Create Upcycled Costumes

This project is inspired by Bisa's Carnaval, written by Joana Pastro and illustrated by Carolina Coroa. This book tells the story of a young girl named Clara who's excited to take part in her favorite family holiday parade. The fun starts with the preparations. The whole family is dressing up in costumes handmade by Clara's very own bisa (great-grandmother). With their help, of course!
We've added Bisa's Carnaval to the Chill Zone at reDiscover Center. Find this book during your next visit for some costume inspiration or follow along this Read Aloud.
Carnaval is an annual holiday that is especially popular in Brazil. It is "a time of celebration leading up to the more quiet time of Lent, the Christian time of reflection." This holiday happens at the beginning of February. Festival participants dress up in colorful, creative costumes. In this activity, we showcase some of the different ways you can get creative with making your own costumes using recycled materials! These fun examples made by kids at reDiscover's camps and classes might just inspire your costumes at your favorite holidays like Halloween and Carnaval.

STEP 1 - Plan your costume

In Bisa's Carnaval, Clara goes to the festival dressed up in a fantasia. Carnaval is an opportunity for people to come together and be spontaneous and creative! People can come dressed up in whatever they'd like, in whatever colors they please. Halloween is an event that happens locally to us in LA (but also across the US and many other countries) with a similar sentiment, with little spooky twist! You could be an animal, a doctor, a ghoul, or any character you can think of. Decide what that is for you, then make sketches so you can plan your costume!

*PRO-TIP: Sketch out multiple ideas so you can plan out which option might be the best considering the time, materials, and skills you have to create your look.

Things to consider:

When making costumes, consider how props, materials, and garments fit or sit on our bodies. Does it fit directly on top of your shoulder or head? Is there a foundation attached to your body that supports your costume from the inside? Do you want a partial mask that covers half your face or something that goes over your whole head? If it fits our bodies, does it drape around us like our clothes? You can start from scratch or use an existing outfit to become the main part of the costume and make things to fit on top of it.

At reDiscover's Tinkering Camps, kids explore costume-making, using these guiding questions. Browse through their examples! What materials do they use? Are they sewn together, hot glued, or held with something else?

1. Something that fits on your head

Is it a hat? Is it a mask? You can decide! There are so many ways to go about it. The type of materials you pick for this will matter because you'll want it to be light enough that your head won't get tired of wearing it. Feel free to test out multiple materials!

2. Fabrics that drape around your body

Have some extra fabric or found some cool yards of them at reDiscover Center? These tinkerers definitely did! Some were hot-glued together. Some tinkerers knew or learned how to sew during camp. You can also tie or weave ribbons into fabric to make putting them on and taking them off easier.

3. Use cardboard to create sturdy, structured costumes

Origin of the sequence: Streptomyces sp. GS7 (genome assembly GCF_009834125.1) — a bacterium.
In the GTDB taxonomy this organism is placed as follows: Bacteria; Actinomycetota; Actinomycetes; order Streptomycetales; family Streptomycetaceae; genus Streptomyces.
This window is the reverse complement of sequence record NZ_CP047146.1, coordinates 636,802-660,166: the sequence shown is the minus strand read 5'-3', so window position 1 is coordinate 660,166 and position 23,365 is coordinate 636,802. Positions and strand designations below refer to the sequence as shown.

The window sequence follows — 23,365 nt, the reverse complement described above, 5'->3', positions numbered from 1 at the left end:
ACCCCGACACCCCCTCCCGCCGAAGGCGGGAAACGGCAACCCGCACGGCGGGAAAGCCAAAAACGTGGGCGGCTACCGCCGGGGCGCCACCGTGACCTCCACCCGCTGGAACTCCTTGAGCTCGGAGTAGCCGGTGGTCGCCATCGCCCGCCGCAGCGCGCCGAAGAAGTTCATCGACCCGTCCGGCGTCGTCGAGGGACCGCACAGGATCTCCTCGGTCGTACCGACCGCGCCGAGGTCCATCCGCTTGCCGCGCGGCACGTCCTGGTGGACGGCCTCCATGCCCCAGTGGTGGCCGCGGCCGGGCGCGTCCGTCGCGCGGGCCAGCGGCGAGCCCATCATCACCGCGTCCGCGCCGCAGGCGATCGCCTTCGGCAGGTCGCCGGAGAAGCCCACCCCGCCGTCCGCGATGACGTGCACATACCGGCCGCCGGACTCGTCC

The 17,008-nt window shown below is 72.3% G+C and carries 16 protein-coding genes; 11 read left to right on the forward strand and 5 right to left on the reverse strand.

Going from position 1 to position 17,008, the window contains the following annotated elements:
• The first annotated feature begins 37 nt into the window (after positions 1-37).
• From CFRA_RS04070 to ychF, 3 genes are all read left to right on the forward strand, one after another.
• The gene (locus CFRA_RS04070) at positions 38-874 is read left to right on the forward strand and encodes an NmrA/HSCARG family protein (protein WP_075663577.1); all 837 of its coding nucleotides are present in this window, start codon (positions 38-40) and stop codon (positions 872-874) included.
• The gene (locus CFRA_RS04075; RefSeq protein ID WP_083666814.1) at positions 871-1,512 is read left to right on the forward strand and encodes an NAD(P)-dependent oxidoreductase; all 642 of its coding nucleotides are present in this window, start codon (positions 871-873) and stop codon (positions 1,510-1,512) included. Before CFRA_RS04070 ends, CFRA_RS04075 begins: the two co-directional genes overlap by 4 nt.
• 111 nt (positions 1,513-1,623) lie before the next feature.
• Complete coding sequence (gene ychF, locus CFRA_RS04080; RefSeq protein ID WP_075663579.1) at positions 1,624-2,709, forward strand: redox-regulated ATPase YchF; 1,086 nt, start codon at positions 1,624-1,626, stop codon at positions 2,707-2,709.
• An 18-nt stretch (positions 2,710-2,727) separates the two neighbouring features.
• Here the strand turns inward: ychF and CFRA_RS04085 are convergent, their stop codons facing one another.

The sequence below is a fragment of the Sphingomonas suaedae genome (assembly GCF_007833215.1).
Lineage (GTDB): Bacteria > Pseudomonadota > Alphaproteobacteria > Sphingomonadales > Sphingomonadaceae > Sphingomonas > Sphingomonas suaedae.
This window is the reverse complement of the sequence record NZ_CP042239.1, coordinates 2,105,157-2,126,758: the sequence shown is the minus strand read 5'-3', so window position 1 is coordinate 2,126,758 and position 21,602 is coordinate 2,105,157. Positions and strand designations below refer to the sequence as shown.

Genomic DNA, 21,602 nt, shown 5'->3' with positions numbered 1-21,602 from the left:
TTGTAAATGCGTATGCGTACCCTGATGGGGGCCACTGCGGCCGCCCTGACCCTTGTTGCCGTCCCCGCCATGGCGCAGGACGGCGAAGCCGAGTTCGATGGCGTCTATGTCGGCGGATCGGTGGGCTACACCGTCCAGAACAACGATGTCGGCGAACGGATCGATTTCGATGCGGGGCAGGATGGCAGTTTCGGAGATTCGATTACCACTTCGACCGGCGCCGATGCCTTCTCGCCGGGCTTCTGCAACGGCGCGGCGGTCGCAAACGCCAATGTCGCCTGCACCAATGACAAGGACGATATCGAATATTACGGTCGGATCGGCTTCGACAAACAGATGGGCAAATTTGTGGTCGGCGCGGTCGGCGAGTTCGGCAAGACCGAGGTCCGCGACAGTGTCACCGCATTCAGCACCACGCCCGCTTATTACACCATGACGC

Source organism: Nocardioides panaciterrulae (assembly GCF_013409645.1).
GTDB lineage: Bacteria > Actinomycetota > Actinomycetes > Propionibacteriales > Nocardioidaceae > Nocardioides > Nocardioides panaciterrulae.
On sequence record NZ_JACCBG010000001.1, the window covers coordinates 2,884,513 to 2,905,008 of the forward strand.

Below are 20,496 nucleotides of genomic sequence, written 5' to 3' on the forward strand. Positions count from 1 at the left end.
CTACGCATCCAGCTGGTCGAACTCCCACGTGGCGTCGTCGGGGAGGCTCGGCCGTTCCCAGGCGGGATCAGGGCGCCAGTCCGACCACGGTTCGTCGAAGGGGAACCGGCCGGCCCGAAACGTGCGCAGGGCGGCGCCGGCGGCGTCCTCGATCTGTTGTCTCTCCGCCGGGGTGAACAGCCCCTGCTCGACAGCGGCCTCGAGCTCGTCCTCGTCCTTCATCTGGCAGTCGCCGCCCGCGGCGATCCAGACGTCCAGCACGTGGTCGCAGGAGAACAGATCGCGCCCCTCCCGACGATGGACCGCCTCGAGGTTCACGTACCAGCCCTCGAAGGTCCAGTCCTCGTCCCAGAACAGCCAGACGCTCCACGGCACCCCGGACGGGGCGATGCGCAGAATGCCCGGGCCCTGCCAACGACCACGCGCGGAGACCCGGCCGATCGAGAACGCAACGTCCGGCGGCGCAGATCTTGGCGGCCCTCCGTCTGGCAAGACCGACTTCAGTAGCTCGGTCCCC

Thinking of making armor-like pieces to complete your look? Or making wings that radiate outwards? Try using cardboard! It's strong, light, and easy to work with.

STEP 2 - Gather Your Materials

After deciding on your costume, gather some materials. We recommend the list below:


  • Canary Cutter
  • Screwdriver
  • Scissors
  • Markers
  • Tape
  • Brads
  • Hot Glue Gun & Glue
  • *Optional: Sewing kit

Many of these tools can be found in our Tinkering Toolkit.

Making Materials

  • Cardboard
  • Paperboard/flyers/junk mail with fun colors
  • Colored scrap papers and other fun textures like mylar
  • Ribbons
  • Fabrics of choice
  • *Optional: Other Creative Reuse Materials like corks, bottle caps, etc.

STEP 3 - Put them all together and make your costume!

Using your sketch as a guide, create a 3-dimensional version of your costume idea using fabric and recycled materials such as cardboard, paperboard and other trinkets. Boldly repurpose toys, tubes, and anything you find around the house (ask an adult before modifying or cutting an existing object that you found). Remember the Cardboard Connections from the Boxitectures activity guide? Use these techniques to put your parts together. Explore different textures from picking cardboard apart, ripping paper or using colorful spam mail in unexpected ways, you can create a really exciting costume or prop.

*PRO-TIP: Use cardboard strips to create wearable items that fit around parts of your body. You can glue materials directly onto the cardboard as well.


For any tips on how to use specific tools safely, visit our Youtube library for Tiny Techniques.


Visit the Techniques tab in reDiscover Center's Pedagogy Resources to access our Tiny Techniques videos and get tips for working safely and efficiently with tools.

Once you have finished your costumes, share it with friends and family. Join a Carnaval parade, go trick or treating on Halloween, or just have a costume party at home! Costumes you make yourself are the best, and you'll feel so proud you made it. When you use scraps and recycled materials, it means no new plastics or materials were taken from natural resources. Great job! If you want to share a picture on social media, be sure to tag @reDiscoverCtr. We'd love to see what you made!

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